As best seen in FIG. 13, stopper 50 is formed of insulating material consisting, for example, of bakelite, and having formed on one side thereof a semicircular recess 51 of greater diameter than the outside diameter of ball 31. Stopper 50 is disposed on top of rod holder 34.
In the piston rod manufacturing apparatus constructed as above, first ball 31 is inserted in recess 37 of ball holder 30 constituting one electrode, and by actuating the vacuum suction apparatus ball 31 is securely drawn into recess 37. Rod 33 held in rod holder 34 constitutes the other electrode; with the bolts and nuts for rod holder 34 being once loosened, rod 33 then inserted in rod holding hole 40, and the nuts being then retightened and the associated bolts.
After that ball holder 30 is lowered by downward travel of head 32, and the lower end of ball 31 is brought into contact with the proximate one end surface of rod 33 as shown in FIG. 6.
By then impressing a voltage between ball holder 30 and rod holder 34, a current flows through ball 31 and rod 33 to cause projection welding of ball 31 and rod 33 as shown in FIG. 7. Ball holder 30 is then shifted further downwardly a requisite distance to cause the under surface of ball holder 30 to be brought into contact with the upper surface stopper 50, whereby ball holder 30 comes to a stop at such position. In such state, a predetermined pressure is applied on ball 31.
By reversing operation of the vacuum suction apparatus, the air is fed to recess 37 by way of through hole 39, and thus the ball 31 is released from recess 37.
Ball holder 30 is shifted upwardly by movement of head 32, and after loosening the bolts and nuts for rod holder 34, rod 33 with ball 31 welded thereto is extracted from rod holder 34.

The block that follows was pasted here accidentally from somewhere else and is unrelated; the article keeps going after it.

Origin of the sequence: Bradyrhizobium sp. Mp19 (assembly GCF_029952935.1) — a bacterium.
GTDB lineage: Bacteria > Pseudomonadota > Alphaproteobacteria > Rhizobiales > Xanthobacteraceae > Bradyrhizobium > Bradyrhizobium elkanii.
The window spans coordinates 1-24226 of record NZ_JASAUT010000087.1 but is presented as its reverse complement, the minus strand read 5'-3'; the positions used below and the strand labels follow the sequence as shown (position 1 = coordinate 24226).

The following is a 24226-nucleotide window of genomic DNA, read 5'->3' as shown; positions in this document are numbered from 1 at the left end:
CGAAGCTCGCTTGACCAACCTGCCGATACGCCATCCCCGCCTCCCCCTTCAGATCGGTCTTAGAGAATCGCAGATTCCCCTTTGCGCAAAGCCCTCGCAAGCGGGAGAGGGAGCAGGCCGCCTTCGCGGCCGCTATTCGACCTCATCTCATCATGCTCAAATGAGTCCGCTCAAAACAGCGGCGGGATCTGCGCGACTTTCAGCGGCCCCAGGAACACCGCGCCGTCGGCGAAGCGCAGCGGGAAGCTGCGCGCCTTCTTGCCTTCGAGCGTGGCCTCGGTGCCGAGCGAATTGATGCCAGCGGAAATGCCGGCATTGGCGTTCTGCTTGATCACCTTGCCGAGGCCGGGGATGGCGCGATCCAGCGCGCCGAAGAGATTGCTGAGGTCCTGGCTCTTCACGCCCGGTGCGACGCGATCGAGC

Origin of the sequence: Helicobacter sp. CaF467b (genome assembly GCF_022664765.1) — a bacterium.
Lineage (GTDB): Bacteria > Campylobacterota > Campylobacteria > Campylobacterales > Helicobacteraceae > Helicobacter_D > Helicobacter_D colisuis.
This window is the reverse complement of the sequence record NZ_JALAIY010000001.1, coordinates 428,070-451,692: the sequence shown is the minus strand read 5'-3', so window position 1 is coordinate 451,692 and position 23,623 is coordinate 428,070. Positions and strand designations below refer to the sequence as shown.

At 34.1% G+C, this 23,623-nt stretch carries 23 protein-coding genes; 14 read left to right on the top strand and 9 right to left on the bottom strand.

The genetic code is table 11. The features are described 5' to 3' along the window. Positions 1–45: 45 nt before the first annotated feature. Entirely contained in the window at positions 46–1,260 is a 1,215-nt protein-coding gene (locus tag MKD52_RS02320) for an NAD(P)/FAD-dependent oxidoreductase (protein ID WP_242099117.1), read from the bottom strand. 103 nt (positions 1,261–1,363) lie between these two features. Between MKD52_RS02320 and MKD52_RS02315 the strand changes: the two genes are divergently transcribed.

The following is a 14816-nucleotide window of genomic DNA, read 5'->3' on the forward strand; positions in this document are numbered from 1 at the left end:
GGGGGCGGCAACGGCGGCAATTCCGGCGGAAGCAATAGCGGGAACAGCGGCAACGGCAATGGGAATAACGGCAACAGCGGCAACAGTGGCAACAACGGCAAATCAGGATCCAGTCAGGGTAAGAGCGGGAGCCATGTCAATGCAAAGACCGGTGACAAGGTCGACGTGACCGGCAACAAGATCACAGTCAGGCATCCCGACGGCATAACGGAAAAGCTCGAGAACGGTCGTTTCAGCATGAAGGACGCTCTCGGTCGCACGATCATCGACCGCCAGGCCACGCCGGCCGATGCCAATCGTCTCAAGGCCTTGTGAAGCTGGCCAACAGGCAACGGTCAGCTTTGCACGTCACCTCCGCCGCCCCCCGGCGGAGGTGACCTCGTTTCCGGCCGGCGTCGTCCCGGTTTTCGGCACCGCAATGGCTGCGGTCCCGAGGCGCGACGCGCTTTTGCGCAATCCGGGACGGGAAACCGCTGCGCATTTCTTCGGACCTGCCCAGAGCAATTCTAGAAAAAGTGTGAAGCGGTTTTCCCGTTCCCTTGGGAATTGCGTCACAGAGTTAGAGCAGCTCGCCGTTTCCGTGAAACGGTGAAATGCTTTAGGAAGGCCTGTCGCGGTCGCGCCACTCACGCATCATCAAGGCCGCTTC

After that, as shown in FIG. 8, with the now welded ball 31 presented downwardly rod 33 is again inserted in hole 40 of rod holder 34, and the other ball 31 is welded to other end of rod 33, as shown in FIG. 9, according to a method substantially similar to the foregoing.
Then, in the above-described apparatus, ball holder 30 and rod holder 34, each formed of a conductive metal, are moveable toward each other; with recess 37 for drawing in and holding ball 31 therein being provided on ball holder 30 confrontingly toward the upper surface of rod holder 34; with hole 40 for accepting and holding rod 33 therein being formed on holder 34 with the upper end of hole directed toward recess 37; and further stopper 50, constructed of a suitable insulating material, being provided for regulating the distance between both holders as they approach each other, is disposed between both holders as they approach each other, is disposed between ball holder 30 and rod holder 34. Wherefore a gap or spacing between ball holder 30 and rod holder 34 at the time of projection welding is assured by stopper 50 with a high degree of reliable dimensional accuracy.
Consequently, the integrity of the overall length of the piston rod obtained through projection welding can be achieved.
Thus, in piston rod manufacturing apparatus as described, with balls 31 of a diameter being welded, through projection, to the ends of rods 33 as of a length as shown in FIG. 14; the overall length of the manufactured piston rod can be consistent with a high degree of dimensional accuracy as shown in FIG. 15; and the length of penetration in such case can also be controlled with an equally high degree of dimensional accuracy as shown in FIG. 16.
In the immediately described embodiment, the ball holder 30 is constructed and designed for reciprocal vertical travel, however, the invention is not necessarily so limited in that rod holder 34 may be constructed, for vertical moveability.